8. Lack of Precedent: Arbitration decisions do not create legal precedents in the same way that court decisions do. This means that employees may miss out on the opportunity to contribute to the development of legal principles that could benefit others facing similar issues. At the same time, unlike judges, there is no past published precedent about private arbitrators to be used to aid the employees’ current claims.
  9. Waiver of Class Actions: Many employment contracts and arbitration agreements include provisions that prohibit employees from participating in class-action lawsuits. This prevents employees from joining forces with others who may have similar claims, reducing their collective bargaining power.

Now, if you are stuck with arbitration, a good employment discrimination lawyer may be able to leverage the employer’s costs to force a settlement. Further, the win-rate for employees goes up slightly in arbitration, meaning that arbitrators are more likely to give something, even if that something is a lot less. Depending on the claim, winning something may come with the ability to recover attorneys’ fees, which can also be used to leverage employers into paying a fair settlement.

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What should I do if my employer wants me to sign an arbitration agreement?

First and foremost, you should read it. Employees need to understand what they are signing. Many agreements contain a provision that allows an employee to opt out of arbitration by submitting a withdrawal letter within a certain amount of time. If so, sign it and send in the withdrawal letter after you start.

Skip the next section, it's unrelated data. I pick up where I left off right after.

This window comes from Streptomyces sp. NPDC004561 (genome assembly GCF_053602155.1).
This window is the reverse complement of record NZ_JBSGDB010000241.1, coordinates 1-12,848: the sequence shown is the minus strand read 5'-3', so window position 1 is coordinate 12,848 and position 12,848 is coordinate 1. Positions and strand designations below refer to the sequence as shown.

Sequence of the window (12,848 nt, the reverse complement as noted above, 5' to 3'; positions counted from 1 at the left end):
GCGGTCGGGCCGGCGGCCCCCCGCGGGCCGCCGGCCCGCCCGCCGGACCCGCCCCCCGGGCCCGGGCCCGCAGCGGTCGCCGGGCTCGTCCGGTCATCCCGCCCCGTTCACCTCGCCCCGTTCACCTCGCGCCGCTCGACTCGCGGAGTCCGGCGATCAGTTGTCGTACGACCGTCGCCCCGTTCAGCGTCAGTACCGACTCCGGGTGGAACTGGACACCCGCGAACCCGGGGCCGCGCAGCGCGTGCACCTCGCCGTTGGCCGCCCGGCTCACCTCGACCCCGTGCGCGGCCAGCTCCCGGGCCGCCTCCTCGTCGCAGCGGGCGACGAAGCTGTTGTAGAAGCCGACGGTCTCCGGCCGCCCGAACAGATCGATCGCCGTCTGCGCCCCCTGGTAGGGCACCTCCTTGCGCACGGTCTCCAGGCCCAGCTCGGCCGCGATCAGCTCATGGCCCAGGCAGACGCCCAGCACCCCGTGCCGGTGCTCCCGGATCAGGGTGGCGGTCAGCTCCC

You can try to simply not sign it and see if the employer follows up. Alternatively, on the signature line, you can write something to the effect of “reject”, “declined,” or “I refuse.” Many times, managers or HR representatives simply look to make sure that something is written on the line without actually reading it. By doing so, you will give your employment discrimination lawyer the opportunity to argue that no contract was entered into because you rejected the contract.

If you need more time to decide, ask for the time and to take a copy of the contract home. If the employer refuses, document that refusal in writing.

No matter what happens, you need to make sure that you are given a copy of all documents that you signed. Again, if the employer will not do so, document your requests and the refusal to give you copies in writing, such as by email or even text message.

Lastly, if you are unsure or confused, consult an attorney that can help you make these decisions. Spitz, The Employee’s Law Firm provides a free and confidential initial consultation. (Read: What is the Spitz No Fee Guarantee?). Our top employment discrimination attorneys are in Ohio, Michigan, North Carolina, and Kentucky are here to provide you help now.

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This employment law website serves as an advertisement. The materials on race, gender, disability discrimination, and sexual harassment in this wrongful termination blog and employee’s rights website are provided for informational purposes only and should not be construed as legal advice. For personalized advice regarding your specific situation, it is recommended to contact our experienced attorneys who can address any particular employment law issues or problems you may have. Please note that using and accessing this employment law website or any links within it does not establish an attorney-client relationship. The legal opinions expressed on this site represent the views of the individual lawyer and may not necessarily reflect the opinions of The Spitz Law Firm, Brian Spitz, or any other individual attorney.